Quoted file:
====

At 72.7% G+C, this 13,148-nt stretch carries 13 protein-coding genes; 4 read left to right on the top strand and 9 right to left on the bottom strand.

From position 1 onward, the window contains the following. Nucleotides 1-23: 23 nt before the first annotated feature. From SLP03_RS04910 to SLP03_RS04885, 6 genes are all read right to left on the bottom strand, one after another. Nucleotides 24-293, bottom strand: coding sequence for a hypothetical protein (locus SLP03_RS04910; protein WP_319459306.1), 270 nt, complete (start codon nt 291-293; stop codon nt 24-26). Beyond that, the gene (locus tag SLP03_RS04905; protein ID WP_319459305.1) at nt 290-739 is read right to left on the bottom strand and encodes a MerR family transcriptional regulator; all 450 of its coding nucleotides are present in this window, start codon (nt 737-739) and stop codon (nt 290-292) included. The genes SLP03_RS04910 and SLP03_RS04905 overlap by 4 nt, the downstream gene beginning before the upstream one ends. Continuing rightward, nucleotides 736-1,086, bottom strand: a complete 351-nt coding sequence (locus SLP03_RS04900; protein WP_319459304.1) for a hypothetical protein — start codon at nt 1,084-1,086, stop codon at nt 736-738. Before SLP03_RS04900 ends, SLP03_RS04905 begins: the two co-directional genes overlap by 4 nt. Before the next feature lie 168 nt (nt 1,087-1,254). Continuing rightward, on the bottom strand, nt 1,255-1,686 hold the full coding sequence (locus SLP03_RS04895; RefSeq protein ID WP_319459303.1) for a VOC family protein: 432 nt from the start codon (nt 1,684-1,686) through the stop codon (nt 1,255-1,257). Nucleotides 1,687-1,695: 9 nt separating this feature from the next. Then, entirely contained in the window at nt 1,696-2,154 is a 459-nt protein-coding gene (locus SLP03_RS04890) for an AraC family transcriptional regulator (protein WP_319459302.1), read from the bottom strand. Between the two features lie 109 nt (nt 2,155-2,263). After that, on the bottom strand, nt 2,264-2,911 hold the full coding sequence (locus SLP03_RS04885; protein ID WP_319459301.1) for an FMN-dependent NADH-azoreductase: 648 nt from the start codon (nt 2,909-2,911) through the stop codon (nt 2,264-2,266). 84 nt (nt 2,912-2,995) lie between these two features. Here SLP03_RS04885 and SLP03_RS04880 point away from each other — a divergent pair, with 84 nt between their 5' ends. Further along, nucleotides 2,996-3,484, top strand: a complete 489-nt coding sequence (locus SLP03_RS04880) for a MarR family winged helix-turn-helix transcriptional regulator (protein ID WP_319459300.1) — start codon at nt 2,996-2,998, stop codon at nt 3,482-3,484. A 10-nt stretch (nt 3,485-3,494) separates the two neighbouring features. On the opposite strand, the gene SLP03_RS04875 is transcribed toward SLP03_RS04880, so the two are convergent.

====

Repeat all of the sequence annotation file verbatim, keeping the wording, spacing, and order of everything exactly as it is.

At 72.7% G+C, this 13,148-nt stretch carries 13 protein-coding genes; 4 read left to right on the top strand and 9 right to left on the bottom strand.

From position 1 onward, the window contains the following. Nucleotides 1-23: 23 nt before the first annotated feature. From SLP03_RS04910 to SLP03_RS04885, 6 genes are all read right to left on the bottom strand, one after another. Nucleotides 24-293, bottom strand: coding sequence for a hypothetical protein (locus SLP03_RS04910; protein WP_319459306.1), 270 nt, complete (start codon nt 291-293; stop codon nt 24-26). Beyond that, the gene (locus tag SLP03_RS04905; protein ID WP_319459305.1) at nt 290-739 is read right to left on the bottom strand and encodes a MerR family transcriptional regulator; all 450 of its coding nucleotides are present in this window, start codon (nt 737-739) and stop codon (nt 290-292) included. The genes SLP03_RS04910 and SLP03_RS04905 overlap by 4 nt, the downstream gene beginning before the upstream one ends. Continuing rightward, nucleotides 736-1,086, bottom strand: a complete 351-nt coding sequence (locus SLP03_RS04900; protein WP_319459304.1) for a hypothetical protein — start codon at nt 1,084-1,086, stop codon at nt 736-738. Before SLP03_RS04900 ends, SLP03_RS04905 begins: the two co-directional genes overlap by 4 nt. Before the next feature lie 168 nt (nt 1,087-1,254). Continuing rightward, on the bottom strand, nt 1,255-1,686 hold the full coding sequence (locus SLP03_RS04895; RefSeq protein ID WP_319459303.1) for a VOC family protein: 432 nt from the start codon (nt 1,684-1,686) through the stop codon (nt 1,255-1,257). Nucleotides 1,687-1,695: 9 nt separating this feature from the next. Then, entirely contained in the window at nt 1,696-2,154 is a 459-nt protein-coding gene (locus SLP03_RS04890) for an AraC family transcriptional regulator (protein WP_319459302.1), read from the bottom strand. Between the two features lie 109 nt (nt 2,155-2,263). After that, on the bottom strand, nt 2,264-2,911 hold the full coding sequence (locus SLP03_RS04885; protein ID WP_319459301.1) for an FMN-dependent NADH-azoreductase: 648 nt from the start codon (nt 2,909-2,911) through the stop codon (nt 2,264-2,266). 84 nt (nt 2,912-2,995) lie between these two features. Here SLP03_RS04885 and SLP03_RS04880 point away from each other — a divergent pair, with 84 nt between their 5' ends. Further along, nucleotides 2,996-3,484, top strand: a complete 489-nt coding sequence (locus SLP03_RS04880) for a MarR family winged helix-turn-helix transcriptional regulator (protein ID WP_319459300.1) — start codon at nt 2,996-2,998, stop codon at nt 3,482-3,484. A 10-nt stretch (nt 3,485-3,494) separates the two neighbouring features. On the opposite strand, the gene SLP03_RS04875 is transcribed toward SLP03_RS04880, so the two are convergent.